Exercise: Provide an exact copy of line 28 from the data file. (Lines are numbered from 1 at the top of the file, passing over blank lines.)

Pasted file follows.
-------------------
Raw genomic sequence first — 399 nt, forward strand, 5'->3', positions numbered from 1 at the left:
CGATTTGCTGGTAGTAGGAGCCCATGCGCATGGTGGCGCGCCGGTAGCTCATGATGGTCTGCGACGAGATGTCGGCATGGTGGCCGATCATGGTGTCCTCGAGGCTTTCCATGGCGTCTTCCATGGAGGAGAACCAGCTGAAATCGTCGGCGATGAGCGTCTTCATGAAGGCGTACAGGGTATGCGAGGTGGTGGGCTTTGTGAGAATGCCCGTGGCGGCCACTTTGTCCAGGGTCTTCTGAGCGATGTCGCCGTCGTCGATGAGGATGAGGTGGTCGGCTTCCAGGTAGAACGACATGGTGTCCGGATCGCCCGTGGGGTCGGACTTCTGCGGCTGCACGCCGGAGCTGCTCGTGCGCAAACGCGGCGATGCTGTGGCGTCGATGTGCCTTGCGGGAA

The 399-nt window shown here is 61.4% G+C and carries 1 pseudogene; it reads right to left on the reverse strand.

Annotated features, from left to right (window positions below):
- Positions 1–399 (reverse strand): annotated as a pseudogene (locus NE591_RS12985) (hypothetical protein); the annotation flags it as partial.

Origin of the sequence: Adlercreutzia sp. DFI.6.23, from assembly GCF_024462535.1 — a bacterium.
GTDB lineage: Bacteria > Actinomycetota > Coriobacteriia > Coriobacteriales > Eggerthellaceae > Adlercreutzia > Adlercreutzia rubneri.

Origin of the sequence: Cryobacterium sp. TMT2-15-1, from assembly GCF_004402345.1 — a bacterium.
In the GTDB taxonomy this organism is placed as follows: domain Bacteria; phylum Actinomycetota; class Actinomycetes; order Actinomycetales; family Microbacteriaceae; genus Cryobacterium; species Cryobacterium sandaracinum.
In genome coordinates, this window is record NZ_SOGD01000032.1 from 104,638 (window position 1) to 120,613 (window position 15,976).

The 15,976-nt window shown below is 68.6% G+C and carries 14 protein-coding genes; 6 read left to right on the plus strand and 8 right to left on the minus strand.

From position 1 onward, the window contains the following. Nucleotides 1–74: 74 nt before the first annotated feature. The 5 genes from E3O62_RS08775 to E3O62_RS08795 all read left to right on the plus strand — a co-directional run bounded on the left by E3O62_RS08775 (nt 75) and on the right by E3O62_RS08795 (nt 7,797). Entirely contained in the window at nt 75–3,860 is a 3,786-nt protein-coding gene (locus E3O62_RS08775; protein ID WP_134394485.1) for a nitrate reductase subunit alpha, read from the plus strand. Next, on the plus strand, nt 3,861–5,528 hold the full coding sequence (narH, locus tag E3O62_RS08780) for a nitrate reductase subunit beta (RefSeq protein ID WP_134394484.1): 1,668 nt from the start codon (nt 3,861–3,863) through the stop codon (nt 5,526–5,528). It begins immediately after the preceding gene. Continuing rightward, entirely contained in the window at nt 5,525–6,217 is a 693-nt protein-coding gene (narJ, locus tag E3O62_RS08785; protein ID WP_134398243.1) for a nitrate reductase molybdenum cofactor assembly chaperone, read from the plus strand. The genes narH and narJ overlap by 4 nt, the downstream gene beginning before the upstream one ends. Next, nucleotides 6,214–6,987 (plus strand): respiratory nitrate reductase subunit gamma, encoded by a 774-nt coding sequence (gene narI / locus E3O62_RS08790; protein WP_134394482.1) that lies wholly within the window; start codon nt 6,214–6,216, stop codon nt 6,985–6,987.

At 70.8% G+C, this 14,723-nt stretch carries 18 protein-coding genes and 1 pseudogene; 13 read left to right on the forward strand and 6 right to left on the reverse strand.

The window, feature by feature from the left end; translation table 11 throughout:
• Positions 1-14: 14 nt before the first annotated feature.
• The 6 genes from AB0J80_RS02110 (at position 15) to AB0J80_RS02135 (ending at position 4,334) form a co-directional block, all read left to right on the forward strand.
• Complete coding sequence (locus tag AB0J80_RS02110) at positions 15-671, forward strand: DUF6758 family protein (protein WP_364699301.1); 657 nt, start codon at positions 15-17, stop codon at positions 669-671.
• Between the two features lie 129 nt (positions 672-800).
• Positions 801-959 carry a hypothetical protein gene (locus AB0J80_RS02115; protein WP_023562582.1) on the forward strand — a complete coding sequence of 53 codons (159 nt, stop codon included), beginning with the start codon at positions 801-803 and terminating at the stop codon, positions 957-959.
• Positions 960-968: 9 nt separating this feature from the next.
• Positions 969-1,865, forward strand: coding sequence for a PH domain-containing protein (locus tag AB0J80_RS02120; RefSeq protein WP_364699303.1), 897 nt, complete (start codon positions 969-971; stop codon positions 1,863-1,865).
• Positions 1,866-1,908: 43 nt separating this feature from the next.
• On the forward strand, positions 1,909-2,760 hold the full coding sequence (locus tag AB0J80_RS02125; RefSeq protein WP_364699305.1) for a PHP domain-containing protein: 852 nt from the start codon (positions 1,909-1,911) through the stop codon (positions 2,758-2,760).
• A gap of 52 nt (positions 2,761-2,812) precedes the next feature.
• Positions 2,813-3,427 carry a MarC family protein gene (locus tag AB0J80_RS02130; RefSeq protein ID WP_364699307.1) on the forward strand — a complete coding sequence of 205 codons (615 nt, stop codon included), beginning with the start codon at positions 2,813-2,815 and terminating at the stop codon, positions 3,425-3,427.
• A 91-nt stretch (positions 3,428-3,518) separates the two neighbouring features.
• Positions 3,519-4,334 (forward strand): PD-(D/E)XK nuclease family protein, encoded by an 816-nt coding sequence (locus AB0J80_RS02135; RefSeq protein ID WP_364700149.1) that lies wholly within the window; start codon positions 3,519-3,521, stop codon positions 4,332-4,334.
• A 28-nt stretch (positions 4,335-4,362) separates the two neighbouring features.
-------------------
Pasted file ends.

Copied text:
• A 28-nt stretch (positions 4,335-4,362) separates the two neighbouring features.